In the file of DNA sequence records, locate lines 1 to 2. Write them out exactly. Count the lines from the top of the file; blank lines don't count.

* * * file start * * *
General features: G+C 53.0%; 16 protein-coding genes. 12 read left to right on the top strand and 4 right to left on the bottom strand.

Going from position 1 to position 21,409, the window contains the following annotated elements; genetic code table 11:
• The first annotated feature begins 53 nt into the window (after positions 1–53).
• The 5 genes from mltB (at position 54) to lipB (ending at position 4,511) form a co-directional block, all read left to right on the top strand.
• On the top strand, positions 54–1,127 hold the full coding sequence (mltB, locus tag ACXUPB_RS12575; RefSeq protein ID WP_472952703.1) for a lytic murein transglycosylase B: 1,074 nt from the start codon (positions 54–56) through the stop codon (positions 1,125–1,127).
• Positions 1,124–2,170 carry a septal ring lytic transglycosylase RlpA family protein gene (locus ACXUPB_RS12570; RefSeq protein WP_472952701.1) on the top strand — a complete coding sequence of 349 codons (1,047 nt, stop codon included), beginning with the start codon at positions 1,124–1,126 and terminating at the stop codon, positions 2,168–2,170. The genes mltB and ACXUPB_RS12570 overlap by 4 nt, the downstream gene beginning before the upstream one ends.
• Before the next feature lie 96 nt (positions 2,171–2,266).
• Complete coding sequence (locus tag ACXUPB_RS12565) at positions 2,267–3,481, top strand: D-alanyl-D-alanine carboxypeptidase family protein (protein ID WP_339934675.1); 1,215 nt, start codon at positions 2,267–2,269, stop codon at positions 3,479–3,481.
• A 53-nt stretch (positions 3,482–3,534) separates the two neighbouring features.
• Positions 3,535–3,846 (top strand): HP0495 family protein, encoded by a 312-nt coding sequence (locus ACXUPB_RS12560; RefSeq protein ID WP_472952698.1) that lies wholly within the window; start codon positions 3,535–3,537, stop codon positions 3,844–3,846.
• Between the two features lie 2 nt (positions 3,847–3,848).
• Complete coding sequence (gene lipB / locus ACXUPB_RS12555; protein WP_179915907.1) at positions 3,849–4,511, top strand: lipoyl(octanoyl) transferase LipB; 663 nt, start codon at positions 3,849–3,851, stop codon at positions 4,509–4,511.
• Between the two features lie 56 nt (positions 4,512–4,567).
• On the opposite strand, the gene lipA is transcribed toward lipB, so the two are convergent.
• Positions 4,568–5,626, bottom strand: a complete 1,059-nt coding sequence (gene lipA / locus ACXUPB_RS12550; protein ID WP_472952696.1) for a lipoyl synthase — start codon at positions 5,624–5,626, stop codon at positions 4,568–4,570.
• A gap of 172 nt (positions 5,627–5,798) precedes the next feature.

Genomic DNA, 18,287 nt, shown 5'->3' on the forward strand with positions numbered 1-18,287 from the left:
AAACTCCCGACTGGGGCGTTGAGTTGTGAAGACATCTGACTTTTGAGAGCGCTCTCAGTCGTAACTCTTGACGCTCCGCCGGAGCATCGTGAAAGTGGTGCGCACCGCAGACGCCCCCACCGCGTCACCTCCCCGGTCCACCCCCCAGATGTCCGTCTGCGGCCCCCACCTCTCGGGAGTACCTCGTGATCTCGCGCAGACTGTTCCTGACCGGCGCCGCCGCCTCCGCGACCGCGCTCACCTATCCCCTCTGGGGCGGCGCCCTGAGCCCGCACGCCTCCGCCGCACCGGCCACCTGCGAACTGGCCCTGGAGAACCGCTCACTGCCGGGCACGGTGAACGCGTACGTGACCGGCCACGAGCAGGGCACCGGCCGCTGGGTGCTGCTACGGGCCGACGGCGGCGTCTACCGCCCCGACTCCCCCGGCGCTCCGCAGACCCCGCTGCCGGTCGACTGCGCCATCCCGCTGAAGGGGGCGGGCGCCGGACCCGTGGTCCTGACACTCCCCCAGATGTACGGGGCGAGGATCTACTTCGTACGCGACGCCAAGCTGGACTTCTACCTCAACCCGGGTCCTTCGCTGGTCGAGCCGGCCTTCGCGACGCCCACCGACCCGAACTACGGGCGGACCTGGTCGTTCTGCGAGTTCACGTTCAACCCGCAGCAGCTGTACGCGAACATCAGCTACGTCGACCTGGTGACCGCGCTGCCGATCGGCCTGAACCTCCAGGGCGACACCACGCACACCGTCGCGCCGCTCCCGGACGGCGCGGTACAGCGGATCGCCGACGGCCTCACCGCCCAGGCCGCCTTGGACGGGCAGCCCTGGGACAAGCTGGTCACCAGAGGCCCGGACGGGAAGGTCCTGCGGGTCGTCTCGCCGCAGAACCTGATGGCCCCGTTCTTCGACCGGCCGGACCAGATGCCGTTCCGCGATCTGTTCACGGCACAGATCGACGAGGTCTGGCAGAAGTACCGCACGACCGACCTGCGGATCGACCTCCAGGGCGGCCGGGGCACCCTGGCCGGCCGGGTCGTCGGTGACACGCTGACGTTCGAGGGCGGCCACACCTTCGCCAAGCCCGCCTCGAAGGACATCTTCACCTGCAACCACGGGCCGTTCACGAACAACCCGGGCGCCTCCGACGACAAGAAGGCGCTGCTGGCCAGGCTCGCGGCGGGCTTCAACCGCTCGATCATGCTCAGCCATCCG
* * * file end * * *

General features: G+C 53.0%; 16 protein-coding genes. 12 read left to right on the top strand and 4 right to left on the bottom strand.

Going from position 1 to position 21,409, the window contains the following annotated elements; genetic code table 11: